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PBMs <3 Counterfeit Drugs

Oct 27, 2022

PBMs pay pharmacies a reimbursement ceiling that is below the wholesale cost of goods floor for the retail class of trade to independent pharmacies. Counterfeiting ensues. TAP deserves a medal.

Ramblings of a Pharmacist

Benjamin Jolley

I have recently reviewed 4 separate proposed PBM-pharmacy reimbursement agreements for the 2023 plan year. Either through an effective rate, an egregious up front reimbursement, or a wholly crazy DIR fee, each of these PBM contracts lives in fairy land. Pharmacies are expected to obtain brand name medication at prices that literally do not exist in the retail class of trade. The result of this will absolutely be that counterfeit medications WILL make their way into the drug supply chain.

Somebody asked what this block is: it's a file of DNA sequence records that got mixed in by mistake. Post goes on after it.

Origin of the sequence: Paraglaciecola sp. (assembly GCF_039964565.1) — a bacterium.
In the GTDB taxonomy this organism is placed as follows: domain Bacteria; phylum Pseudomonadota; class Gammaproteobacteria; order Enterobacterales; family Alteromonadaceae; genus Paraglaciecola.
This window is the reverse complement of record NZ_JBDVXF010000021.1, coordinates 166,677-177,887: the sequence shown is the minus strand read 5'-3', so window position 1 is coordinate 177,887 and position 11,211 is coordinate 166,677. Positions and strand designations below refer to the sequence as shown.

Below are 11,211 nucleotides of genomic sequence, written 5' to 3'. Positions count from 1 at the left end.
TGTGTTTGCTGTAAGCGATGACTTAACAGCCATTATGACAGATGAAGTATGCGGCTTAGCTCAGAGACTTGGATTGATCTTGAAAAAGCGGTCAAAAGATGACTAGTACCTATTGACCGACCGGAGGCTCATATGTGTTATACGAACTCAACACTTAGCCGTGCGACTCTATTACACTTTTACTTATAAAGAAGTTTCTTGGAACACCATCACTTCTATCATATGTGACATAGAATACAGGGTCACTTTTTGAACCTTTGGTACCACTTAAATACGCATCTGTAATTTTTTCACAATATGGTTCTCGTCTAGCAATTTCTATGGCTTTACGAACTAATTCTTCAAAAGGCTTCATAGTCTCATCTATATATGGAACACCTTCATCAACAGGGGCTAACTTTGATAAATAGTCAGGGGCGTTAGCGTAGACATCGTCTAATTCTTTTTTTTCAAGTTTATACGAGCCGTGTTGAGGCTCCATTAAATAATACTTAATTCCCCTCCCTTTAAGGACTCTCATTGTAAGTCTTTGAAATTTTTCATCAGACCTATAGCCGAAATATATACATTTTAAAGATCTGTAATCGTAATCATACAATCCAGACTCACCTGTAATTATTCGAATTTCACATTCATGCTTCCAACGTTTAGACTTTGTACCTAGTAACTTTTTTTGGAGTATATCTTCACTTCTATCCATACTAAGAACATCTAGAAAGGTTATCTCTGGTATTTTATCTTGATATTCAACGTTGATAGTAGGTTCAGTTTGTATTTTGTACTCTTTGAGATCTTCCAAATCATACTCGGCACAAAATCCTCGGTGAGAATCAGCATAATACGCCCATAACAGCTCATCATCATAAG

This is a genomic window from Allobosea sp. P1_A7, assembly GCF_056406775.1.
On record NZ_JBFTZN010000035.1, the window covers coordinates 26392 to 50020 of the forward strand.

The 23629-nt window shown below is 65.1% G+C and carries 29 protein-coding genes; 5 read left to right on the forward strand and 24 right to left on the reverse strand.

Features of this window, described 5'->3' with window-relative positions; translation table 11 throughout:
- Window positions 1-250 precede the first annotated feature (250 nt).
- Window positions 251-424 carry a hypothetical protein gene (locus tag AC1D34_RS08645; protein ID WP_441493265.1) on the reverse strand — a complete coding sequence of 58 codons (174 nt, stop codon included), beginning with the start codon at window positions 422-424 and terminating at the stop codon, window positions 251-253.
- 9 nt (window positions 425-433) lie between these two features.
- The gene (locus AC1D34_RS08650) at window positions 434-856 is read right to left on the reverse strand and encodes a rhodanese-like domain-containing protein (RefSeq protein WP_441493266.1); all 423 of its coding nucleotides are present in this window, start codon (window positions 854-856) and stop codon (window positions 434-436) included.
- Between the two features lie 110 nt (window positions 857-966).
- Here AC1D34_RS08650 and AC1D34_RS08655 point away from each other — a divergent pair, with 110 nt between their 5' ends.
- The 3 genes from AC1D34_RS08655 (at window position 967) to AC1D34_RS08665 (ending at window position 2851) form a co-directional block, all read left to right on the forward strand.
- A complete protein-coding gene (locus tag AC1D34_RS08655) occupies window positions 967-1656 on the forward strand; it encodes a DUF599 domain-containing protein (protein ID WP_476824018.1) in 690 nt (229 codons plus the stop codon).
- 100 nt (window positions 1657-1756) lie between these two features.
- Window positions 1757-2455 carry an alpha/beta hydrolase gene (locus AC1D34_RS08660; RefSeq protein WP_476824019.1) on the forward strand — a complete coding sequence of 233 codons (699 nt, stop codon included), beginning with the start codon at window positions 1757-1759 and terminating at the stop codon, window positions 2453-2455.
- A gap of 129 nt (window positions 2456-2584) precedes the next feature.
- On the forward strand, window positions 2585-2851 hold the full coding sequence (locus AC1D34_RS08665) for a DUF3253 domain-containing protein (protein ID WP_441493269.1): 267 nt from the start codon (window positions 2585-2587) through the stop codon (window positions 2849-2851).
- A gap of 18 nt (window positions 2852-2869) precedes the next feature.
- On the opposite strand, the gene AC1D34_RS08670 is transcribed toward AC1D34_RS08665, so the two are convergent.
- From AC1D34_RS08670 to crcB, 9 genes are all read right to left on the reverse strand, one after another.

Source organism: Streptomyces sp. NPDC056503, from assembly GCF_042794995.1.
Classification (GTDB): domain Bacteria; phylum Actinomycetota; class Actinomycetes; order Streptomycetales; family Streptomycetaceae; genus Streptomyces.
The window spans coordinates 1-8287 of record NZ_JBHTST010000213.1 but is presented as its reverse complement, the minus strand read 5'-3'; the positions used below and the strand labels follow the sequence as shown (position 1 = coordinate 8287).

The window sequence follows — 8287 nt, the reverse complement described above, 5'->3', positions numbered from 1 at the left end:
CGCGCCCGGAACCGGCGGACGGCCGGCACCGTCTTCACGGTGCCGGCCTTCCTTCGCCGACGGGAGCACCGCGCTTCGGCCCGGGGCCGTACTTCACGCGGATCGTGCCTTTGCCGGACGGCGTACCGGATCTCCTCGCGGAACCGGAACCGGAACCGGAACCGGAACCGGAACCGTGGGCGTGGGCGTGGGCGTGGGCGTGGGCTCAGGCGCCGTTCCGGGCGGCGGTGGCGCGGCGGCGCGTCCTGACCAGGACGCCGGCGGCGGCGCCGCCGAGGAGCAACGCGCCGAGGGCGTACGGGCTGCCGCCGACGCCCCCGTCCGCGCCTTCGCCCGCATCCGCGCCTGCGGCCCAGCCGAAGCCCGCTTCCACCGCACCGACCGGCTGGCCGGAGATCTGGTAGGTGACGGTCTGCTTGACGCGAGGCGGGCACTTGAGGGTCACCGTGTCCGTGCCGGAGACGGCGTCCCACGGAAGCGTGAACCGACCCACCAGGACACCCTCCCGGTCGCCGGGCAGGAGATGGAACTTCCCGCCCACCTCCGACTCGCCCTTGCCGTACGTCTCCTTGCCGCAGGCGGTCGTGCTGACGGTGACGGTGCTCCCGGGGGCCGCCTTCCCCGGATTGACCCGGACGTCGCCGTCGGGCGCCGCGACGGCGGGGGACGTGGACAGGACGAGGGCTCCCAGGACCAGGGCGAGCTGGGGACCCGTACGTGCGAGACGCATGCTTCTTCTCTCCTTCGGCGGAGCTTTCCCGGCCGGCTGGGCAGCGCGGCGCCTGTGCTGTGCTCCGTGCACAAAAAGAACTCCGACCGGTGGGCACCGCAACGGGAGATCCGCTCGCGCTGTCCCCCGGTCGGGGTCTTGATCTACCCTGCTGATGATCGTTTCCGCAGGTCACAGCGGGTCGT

Why do I believe this? In July 2020, a pharmacy in Brawley, CA was attempting to obtain Biktarvy® for their patients at a price that would sustain the pharmacy practice – i.e. a price that is less than the insurance’s allowed amount. As the plan in question was reimbursing WAC minus a 6% discount, the pharmacy’s regular wholesaler was not able to supply the medication at this price. The pharmacy owner was approached by a secondary wholesaler, an outfit named Safe Chain Solutions, in Cambridge, MD offering to supply the medication in question at WAC minus a 7.5% discount ($2995.44 in 2020). Safe Chain Solutions furnished a Transaction History (aka pedigree) that started with a sale of the product from Gilead to “Drugeria” based in Puerto Rico. Believing that this was legitimate (as the PBM’s reimbursements have normalized such low prices), the pharmacy owner purchased the medication. Employed pharmacist Dr. Shane Jerominski, aka The Accidental Pharmacist, then duly dispensed it to his patient. To all external observers, the medication looked legitimate – it bore a normal label, it was the right size, the product tracing documentation was received in good order. Biktarvy® and other HIV drugs are generally labeled to “dispense in original packaging” so the pharmacist never broke the seal on the bottle. The patient, upon receiving the medication, opened the bottle and discovered that Tylenol 500 mg tablets had been substituted for the Biktarvy® – the bottle was counterfeit medication. Dr. Jerominski, being an upstanding pharmacist, investigated the situation by reviewing the DSCSA product tracing documentation and via a phone call to Gilead, discovered that all of the documentation was simply forged. Gilead informed him that they had never sold a single bottle to the wholesaler listed at the top of the transaction statement. (it’s not hard to make a fake transaction statement – Microsoft Word would be sufficient). Dr. Jerominski then duly reported this insanity to his Board of Pharmacy in California. The board responded by fining the pharmacy ~$1000 for introducing illegitimate product into the supply chain. Gilead, however, used information provided by Dr. Jerominski to identify and roll up 2 kingpins of a counterfeiting ring that was moving >$250 million in fake Gilead products, over 85,000 bottles of mostly counterfeit HIV medication. That represents 7000 patient-years of fake HIV medications, leading to loss of viral suppression, probable viral mutation and potential generation of resistance to Biktarvy. As a pharmacist who has personally worked with thousands of people living with HIV in my career, this personally infuriates me.